Our study found that gender and age are predictors for both trust and perceived safety regarding AVs, with increasing age leading to less trust and perceived safety and men having higher levels of both trust and perceived safety. This relates to other findings from survey studies, like the results from Pyrialakou et al. (2020), also observing a gender difference, and Pammer et al. (2021) showing that younger bicyclists would trust an AV more. As trust and perceived safety are decisive factors in the adoption and acceptance of AVs (Kyriakidis et al., 2015; Hulse et al., 2018; Molnar et al., 2018; Panagiotopoulos and Dimitrakopoulos, 2018; Stegmüller et al., 2019; Howard and Dai, 2020; Luger-Bazinger et al., 2021), the results further strengthen the need to include bicyclists and their requirements in the development of such emerging technologies.

Affinity for technology was also a significant predictor for both trust and perceived safety, with higher affinity for technology leading to higher values in the dependent variables. This element was not previously explored and can be considered as a strong factor in influencing the trust and perceived safety as well as acceptance of AVs in future studies.

In the survey, we also showed that bicyclists want to know what an AV is going to do next if they encounter it in traffic, and, albeit to a lesser degree, whether a vehicle they encounter is self-driving or not. The latter aspect showed a gender difference, with women showing a greater want to know about the status of the vehicle than men. As gender is also a significant predictor of trust and perceived safety, this seems to show another aspect of scepticism towards AVs from female participants. Both from the quantitative and qualitative results, it became very clear that flawless functioning of the technology of AVs is a prerequisite for bicyclists encountering and interacting with AVs in traffic, and that the status of the vehicle (autonomous vs. non-autonomous) is very important to bicyclists. The status of a vehicle as well as the next manoeuvre is a chance for messaging via eHMIs to ensure safety of bicyclists.

Concerns about technology issues contribute to the negative perception towards self-driving cars (Rahman et al., 2021) and bicyclists wish for a reliable technology and the adherence of traffic rules when it comes to sharing the road with AVs, as it was clear from both the quantitative and qualitative data. In the absence of human interaction, it is important that the communication between AVs and bicyclists can be ensured by other means for increasing safety. This includes signals that the car has detected the bicyclist and his intentions, as well as information about the car’s intentions. Regarding the possibility to interact with eHMI, the participants underlined that such possibilities should not exclude bicyclists or group of bicyclists and should consider tools and technologies that are already available, such as smartphones which might be already used for other purposes, like navigation. Our participants were also open to the options of warnings in case of potentially dangerous situations for bicyclists. However, bicycling as an easily accessible and simple way of mobility should not be overshadowed by the necessary use of eHMI in the future. The possibility to use anthropomorphic features on the AV itself (e.g., eyes) was received with scepticism in our study, despite previous research indicating that anthropomorphizing features of AVs might help with trust (Niu et al., 2018). Overall, it is noteworthy that the participants were invited into the focus group because of their generally higher affinity for technology, and yet they still had reservations about such options to interact with AVs.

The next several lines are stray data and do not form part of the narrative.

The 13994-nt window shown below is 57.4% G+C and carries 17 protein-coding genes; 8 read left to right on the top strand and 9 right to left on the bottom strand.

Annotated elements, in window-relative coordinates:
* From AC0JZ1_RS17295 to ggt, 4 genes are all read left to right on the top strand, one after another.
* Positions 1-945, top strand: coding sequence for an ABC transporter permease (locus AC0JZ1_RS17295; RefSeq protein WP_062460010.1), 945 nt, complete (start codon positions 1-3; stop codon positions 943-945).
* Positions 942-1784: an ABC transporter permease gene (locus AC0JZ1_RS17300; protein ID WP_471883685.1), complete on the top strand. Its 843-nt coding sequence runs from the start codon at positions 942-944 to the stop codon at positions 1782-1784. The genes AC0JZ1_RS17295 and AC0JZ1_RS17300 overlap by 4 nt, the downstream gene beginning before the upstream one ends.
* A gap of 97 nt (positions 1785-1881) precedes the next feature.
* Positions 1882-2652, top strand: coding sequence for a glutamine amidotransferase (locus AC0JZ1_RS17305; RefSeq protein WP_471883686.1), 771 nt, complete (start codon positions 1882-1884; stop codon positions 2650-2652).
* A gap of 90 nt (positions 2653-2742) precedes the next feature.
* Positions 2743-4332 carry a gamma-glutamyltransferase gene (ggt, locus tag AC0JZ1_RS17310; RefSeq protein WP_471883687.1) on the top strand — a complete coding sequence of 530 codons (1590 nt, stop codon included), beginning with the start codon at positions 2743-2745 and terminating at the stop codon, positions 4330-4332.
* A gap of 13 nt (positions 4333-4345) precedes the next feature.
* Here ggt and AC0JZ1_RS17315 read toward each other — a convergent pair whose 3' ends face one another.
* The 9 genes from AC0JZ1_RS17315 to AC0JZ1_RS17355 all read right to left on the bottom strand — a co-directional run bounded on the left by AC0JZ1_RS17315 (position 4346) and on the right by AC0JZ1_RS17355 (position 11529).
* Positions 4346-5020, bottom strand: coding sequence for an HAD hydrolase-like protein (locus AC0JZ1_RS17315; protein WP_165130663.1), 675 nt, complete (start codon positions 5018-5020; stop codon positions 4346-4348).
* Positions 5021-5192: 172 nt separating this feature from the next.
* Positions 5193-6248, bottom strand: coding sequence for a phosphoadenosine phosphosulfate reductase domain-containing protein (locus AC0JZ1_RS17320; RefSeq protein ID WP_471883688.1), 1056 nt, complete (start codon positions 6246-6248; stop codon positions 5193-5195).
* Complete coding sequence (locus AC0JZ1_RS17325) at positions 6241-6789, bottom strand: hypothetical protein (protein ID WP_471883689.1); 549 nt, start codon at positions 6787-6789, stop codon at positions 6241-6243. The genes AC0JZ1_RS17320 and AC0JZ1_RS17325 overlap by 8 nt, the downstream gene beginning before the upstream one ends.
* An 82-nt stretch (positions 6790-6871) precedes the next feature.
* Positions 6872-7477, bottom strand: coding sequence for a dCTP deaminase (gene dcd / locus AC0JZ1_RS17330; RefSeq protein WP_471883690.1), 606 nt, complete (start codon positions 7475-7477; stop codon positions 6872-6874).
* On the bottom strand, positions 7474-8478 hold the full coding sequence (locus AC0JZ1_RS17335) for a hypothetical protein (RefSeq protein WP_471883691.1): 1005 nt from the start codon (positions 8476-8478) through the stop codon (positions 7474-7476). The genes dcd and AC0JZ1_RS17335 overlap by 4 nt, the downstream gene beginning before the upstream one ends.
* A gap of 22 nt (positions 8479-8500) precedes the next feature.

Future studies should investigate user acceptance of on-bike HMIs among bicyclists on a larger scale to test the findings’ generalisability, and explore other, perhaps more viable solutions than on-bike HMIs for enhancing AV-cyclist interaction (Dey et al., 2021; Berge et al., 2022). As the group of VRUs typically includes other road users as well, such as powered two-wheeler riders and pedestrians (Schrauth et al., 2021), some of our results might be transferable to these groups as well. However, pedestrians do not share the road with cars as much as bicyclists do, so the more comparable group is the powered two-wheeler riders. Future studies could further investigate our findings for a more diverse group of VRUs. In addition, also for further research on bicyclists, researchers might want to consider including additional variables in surveys that we did not consider, for example, experience with AVs (similar to the study by Penmetsa et al., 2019). As the overall explained variance of our regression model was small, it can be assumed that variables beyond ATI and sociodemographic variables have an influence on attitudes towards AVs.